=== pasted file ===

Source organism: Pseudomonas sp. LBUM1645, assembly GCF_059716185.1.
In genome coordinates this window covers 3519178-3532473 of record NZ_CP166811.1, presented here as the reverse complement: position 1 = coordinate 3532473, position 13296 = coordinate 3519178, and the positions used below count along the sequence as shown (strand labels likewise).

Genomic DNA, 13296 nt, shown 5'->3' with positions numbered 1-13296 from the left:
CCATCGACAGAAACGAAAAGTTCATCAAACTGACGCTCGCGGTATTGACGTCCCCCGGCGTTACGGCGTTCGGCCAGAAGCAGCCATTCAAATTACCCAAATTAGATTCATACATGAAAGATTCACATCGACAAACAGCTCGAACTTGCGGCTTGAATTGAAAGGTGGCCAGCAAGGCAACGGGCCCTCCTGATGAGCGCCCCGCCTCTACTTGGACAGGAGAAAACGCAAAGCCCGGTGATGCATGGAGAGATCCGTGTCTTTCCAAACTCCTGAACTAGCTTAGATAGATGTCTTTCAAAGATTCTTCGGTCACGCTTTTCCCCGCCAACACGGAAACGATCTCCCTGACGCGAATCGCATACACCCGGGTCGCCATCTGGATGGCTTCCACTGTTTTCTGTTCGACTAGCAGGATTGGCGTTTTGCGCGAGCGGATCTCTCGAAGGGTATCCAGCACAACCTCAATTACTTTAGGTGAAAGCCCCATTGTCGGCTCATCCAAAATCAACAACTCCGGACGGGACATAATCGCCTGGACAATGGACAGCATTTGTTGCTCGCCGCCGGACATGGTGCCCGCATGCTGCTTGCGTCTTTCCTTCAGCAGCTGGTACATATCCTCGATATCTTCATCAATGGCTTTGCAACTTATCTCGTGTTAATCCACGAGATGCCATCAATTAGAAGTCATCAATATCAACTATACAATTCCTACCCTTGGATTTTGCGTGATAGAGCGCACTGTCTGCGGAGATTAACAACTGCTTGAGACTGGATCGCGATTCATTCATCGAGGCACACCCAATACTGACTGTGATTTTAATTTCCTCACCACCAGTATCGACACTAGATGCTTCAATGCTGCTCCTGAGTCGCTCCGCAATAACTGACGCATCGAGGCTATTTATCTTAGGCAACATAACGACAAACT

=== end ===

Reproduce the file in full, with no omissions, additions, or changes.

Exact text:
Source organism: Pseudomonas sp. LBUM1645, assembly GCF_059716185.1.
In genome coordinates this window covers 3519178-3532473 of record NZ_CP166811.1, presented here as the reverse complement: position 1 = coordinate 3532473, position 13296 = coordinate 3519178, and the positions used below count along the sequence as shown (strand labels likewise).

Genomic DNA, 13296 nt, shown 5'->3' with positions numbered 1-13296 from the left:
CCATCGACAGAAACGAAAAGTTCATCAAACTGACGCTCGCGGTATTGACGTCCCCCGGCGTTACGGCGTTCGGCCAGAAGCAGCCATTCAAATTACCCAAATTAGATTCATACATGAAAGATTCACATCGACAAACAGCTCGAACTTGCGGCTTGAATTGAAAGGTGGCCAGCAAGGCAACGGGCCCTCCTGATGAGCGCCCCGCCTCTACTTGGACAGGAGAAAACGCAAAGCCCGGTGATGCATGGAGAGATCCGTGTCTTTCCAAACTCCTGAACTAGCTTAGATAGATGTCTTTCAAAGATTCTTCGGTCACGCTTTTCCCCGCCAACACGGAAACGATCTCCCTGACGCGAATCGCATACACCCGGGTCGCCATCTGGATGGCTTCCACTGTTTTCTGTTCGACTAGCAGGATTGGCGTTTTGCGCGAGCGGATCTCTCGAAGGGTATCCAGCACAACCTCAATTACTTTAGGTGAAAGCCCCATTGTCGGCTCATCCAAAATCAACAACTCCGGACGGGACATAATCGCCTGGACAATGGACAGCATTTGTTGCTCGCCGCCGGACATGGTGCCCGCATGCTGCTTGCGTCTTTCCTTCAGCAGCTGGTACATATCCTCGATATCTTCATCAATGGCTTTGCAACTTATCTCGTGTTAATCCACGAGATGCCATCAATTAGAAGTCATCAATATCAACTATACAATTCCTACCCTTGGATTTTGCGTGATAGAGCGCACTGTCTGCGGAGATTAACAACTGCTTGAGACTGGATCGCGATTCATTCATCGAGGCACACCCAATACTGACTGTGATTTTAATTTCCTCACCACCAGTATCGACACTAGATGCTTCAATGCTGCTCCTGAGTCGCTCCGCAATAACTGACGCATCGAGGCTATTTATCTTAGGCAACATAACGACAAACT